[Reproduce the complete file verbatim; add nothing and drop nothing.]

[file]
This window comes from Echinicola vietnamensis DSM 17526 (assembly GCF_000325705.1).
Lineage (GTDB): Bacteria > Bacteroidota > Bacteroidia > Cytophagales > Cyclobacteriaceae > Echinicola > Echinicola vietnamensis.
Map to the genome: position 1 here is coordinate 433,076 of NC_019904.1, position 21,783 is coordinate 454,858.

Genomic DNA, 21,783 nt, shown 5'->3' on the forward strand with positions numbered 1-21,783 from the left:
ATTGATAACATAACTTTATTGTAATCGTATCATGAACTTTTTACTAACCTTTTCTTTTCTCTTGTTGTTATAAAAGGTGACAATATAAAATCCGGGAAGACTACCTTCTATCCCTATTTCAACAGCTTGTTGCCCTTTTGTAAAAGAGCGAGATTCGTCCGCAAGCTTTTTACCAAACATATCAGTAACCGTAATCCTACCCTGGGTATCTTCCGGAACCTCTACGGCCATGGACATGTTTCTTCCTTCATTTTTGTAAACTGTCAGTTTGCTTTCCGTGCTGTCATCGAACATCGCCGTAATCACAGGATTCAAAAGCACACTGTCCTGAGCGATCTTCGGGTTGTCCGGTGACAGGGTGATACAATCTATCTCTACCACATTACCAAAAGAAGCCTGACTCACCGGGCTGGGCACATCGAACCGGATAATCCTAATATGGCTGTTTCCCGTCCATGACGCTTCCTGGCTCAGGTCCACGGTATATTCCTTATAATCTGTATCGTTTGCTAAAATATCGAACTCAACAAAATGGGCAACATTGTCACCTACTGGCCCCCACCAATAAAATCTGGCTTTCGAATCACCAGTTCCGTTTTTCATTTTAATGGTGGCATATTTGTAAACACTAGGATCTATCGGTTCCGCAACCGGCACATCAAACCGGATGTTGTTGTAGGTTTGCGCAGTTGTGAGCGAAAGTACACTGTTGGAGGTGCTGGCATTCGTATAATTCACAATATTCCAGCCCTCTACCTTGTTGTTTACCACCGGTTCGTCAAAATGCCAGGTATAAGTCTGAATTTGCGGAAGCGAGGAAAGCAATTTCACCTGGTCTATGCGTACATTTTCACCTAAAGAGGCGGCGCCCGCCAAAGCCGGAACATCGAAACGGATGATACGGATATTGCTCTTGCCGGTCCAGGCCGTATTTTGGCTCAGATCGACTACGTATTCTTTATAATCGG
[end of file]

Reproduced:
This window comes from Echinicola vietnamensis DSM 17526 (assembly GCF_000325705.1).
Lineage (GTDB): Bacteria > Bacteroidota > Bacteroidia > Cytophagales > Cyclobacteriaceae > Echinicola > Echinicola vietnamensis.
Map to the genome: position 1 here is coordinate 433,076 of NC_019904.1, position 21,783 is coordinate 454,858.

Genomic DNA, 21,783 nt, shown 5'->3' on the forward strand with positions numbered 1-21,783 from the left:
ATTGATAACATAACTTTATTGTAATCGTATCATGAACTTTTTACTAACCTTTTCTTTTCTCTTGTTGTTATAAAAGGTGACAATATAAAATCCGGGAAGACTACCTTCTATCCCTATTTCAACAGCTTGTTGCCCTTTTGTAAAAGAGCGAGATTCGTCCGCAAGCTTTTTACCAAACATATCAGTAACCGTAATCCTACCCTGGGTATCTTCCGGAACCTCTACGGCCATGGACATGTTTCTTCCTTCATTTTTGTAAACTGTCAGTTTGCTTTCCGTGCTGTCATCGAACATCGCCGTAATCACAGGATTCAAAAGCACACTGTCCTGAGCGATCTTCGGGTTGTCCGGTGACAGGGTGATACAATCTATCTCTACCACATTACCAAAAGAAGCCTGACTCACCGGGCTGGGCACATCGAACCGGATAATCCTAATATGGCTGTTTCCCGTCCATGACGCTTCCTGGCTCAGGTCCACGGTATATTCCTTATAATCTGTATCGTTTGCTAAAATATCGAACTCAACAAAATGGGCAACATTGTCACCTACTGGCCCCCACCAATAAAATCTGGCTTTCGAATCACCAGTTCCGTTTTTCATTTTAATGGTGGCATATTTGTAAACACTAGGATCTATCGGTTCCGCAACCGGCACATCAAACCGGATGTTGTTGTAGGTTTGCGCAGTTGTGAGCGAAAGTACACTGTTGGAGGTGCTGGCATTCGTATAATTCACAATATTCCAGCCCTCTACCTTGTTGTTTACCACCGGTTCGTCAAAATGCCAGGTATAAGTCTGAATTTGCGGAAGCGAGGAAAGCAATTTCACCTGGTCTATGCGTACATTTTCACCTAAAGAGGCGGCGCCCGCCAAAGCCGGAACATCGAAACGGATGATACGGATATTGCTCTTGCCGGTCCAGGCCGTATTTTGGCTCAGATCGACTACGTATTCTTTATAATCGG